I'm actually inclined to agree with this. After all, the UK is a place where Parliament is paramount, and defines both who the Monarch is (ie, "This person and their descendants") and the criteria for actually being King/Queen (ie, "No Catholics.") It doesn't seem too unreasonable to say "This United Kingdom is a Kingdom, but without any particular King; the Monarchy is an abstract thing that is no longer vested in any one individual, but rather in the sovereignty of the people of the United Kingdom." Or something like that. Point is, it's not like the Monarch has much in the way of actual power these days, and plenty of places have names from now-discarded pasts - look at New York, which doesn't have much in common with York, or even America, named for a long-dead explorer with no modern relevance. Rome is still Rome, even though we know Romulus was probably a myth. So why not keep the Kingdom a "Kingdom" after the King's gone?
posted by Tomorrowful at 12:07 PM on April 11, 2011 [2 favorites]


The "United Kingdom" makes a great brand name

True, though it stands apart from the various self-identifiers (British, English/Scottish/Welsh/Nornironic, etc.) and has a degree of clunkiness to it. Combine that with its international blurriness (there will be no "United Kingdom" team at the London Olympics, for example) and you have something that's more easily dispensable than many of the other embedded bits of monarchy.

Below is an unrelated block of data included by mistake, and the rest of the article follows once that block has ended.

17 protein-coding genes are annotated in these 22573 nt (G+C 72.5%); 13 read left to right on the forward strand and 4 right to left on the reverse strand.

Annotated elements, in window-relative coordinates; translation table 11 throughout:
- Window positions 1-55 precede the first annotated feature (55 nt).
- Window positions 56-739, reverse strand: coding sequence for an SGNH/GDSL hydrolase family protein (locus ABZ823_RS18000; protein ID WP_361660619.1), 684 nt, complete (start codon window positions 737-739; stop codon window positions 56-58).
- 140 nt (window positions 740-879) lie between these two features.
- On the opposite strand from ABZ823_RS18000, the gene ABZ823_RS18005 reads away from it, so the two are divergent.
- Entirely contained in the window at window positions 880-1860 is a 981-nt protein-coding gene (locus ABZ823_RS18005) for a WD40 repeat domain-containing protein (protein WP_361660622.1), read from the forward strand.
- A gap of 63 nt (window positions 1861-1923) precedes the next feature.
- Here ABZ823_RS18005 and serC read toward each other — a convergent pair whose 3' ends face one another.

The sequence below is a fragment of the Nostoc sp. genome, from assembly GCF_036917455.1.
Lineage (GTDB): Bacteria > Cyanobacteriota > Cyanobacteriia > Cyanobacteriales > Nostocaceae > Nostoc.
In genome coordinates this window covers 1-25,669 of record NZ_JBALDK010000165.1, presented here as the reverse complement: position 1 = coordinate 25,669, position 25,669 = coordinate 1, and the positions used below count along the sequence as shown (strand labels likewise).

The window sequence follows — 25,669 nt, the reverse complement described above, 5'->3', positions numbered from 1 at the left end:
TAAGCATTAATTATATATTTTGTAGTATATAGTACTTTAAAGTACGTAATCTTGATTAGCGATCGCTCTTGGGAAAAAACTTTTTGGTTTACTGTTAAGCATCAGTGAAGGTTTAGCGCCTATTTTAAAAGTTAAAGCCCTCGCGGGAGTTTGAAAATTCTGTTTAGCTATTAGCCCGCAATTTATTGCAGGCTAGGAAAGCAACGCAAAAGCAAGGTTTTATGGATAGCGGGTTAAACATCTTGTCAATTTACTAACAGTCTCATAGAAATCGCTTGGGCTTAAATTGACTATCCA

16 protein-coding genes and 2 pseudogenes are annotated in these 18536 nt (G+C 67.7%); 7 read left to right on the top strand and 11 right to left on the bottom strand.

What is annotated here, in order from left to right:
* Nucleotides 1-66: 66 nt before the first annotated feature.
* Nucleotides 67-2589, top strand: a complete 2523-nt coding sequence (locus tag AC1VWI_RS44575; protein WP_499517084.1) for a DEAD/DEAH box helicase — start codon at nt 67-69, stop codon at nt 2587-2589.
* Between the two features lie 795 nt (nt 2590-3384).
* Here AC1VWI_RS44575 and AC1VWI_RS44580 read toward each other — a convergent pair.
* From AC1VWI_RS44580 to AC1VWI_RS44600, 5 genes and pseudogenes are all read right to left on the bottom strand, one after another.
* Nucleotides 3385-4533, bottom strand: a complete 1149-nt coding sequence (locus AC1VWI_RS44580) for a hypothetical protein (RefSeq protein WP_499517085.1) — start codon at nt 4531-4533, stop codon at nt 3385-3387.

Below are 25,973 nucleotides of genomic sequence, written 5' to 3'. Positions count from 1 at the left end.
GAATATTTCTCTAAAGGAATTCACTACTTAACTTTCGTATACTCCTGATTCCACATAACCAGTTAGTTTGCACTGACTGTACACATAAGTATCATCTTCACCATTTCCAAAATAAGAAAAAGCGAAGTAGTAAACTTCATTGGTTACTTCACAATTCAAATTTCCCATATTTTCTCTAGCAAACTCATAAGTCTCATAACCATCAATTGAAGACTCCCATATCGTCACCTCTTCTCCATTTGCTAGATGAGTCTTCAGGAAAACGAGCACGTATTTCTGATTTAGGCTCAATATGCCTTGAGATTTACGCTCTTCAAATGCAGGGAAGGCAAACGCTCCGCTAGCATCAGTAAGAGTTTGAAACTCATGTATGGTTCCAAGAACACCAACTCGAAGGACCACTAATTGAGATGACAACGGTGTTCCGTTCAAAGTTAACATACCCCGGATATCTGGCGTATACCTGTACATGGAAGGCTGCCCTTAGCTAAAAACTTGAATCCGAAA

posted by holgate at 12:08 PM on April 11, 2011


I know it sounds snarky, but I mean it somewhat seriously: Since it has been in vogue for corporations and other entities for quite some time, what about naming the country "UK" (or, shudder to think, "uk"), where the letters don't stand for anything? (Or at least that being proposed and roundly ridiculed.) Either that or same vaguely Latin (or Anglo-Saxon?) sounding made-up word that sounds like it would translate to some great national ideal, but doesn't really.

If such a state of affairs ever did come to pass, I can imagine some bureaucracy being formed on "The Name Issue" and bringing in various branding and political consultants. Something tells me coming up with a new name for an established country in the 21st century would be at times awkward, hilarious, and frustrating for all parties.
posted by SuperNova at 12:13 PM on April 11, 2011


So why not keep the Kingdom a "Kingdom" after the King's gone?

I'm drawn to that line of thinking, because there's something very British about it, but the process of moving to a republic generally mitigates against it: republics don't happen because the monarch nips off on a caravanning weekend and never comes back. There's a certain amount of import to the process, seen even in the more genteel jettisoning of HMQ as head of state for various Commonwealth countries, where the last Governor General becomes the first president.

Of course, you could square the circle and tap into history with an elected monarchy, but that's probably a harder sell than republicanism.
posted by holgate at 12:19 PM on April 11, 2011


SuperNova, the ".su" domain is still in use, even though the Soviet Union is gone.

Tomorrowful, the EU isn't yet fully formed.
posted by Chocolate Pickle at 12:19 PM on April 11, 2011


I'm actually inclined to agree with this. After all, the UK is a place where Parliament is paramount, and defines both who the Monarch is (ie, "This person and their descendants") and the criteria for actually being King/Queen (ie, "No Catholics.")

This is technically false, and when talking about these things, "technically" is all that matters. Parliament exists because the monarch granted it rights, and the monarch could theoretically revoke those rights at any time. The Queen can make law by fiat, but she chooses not to, because then someone would stop her from being Queen any more.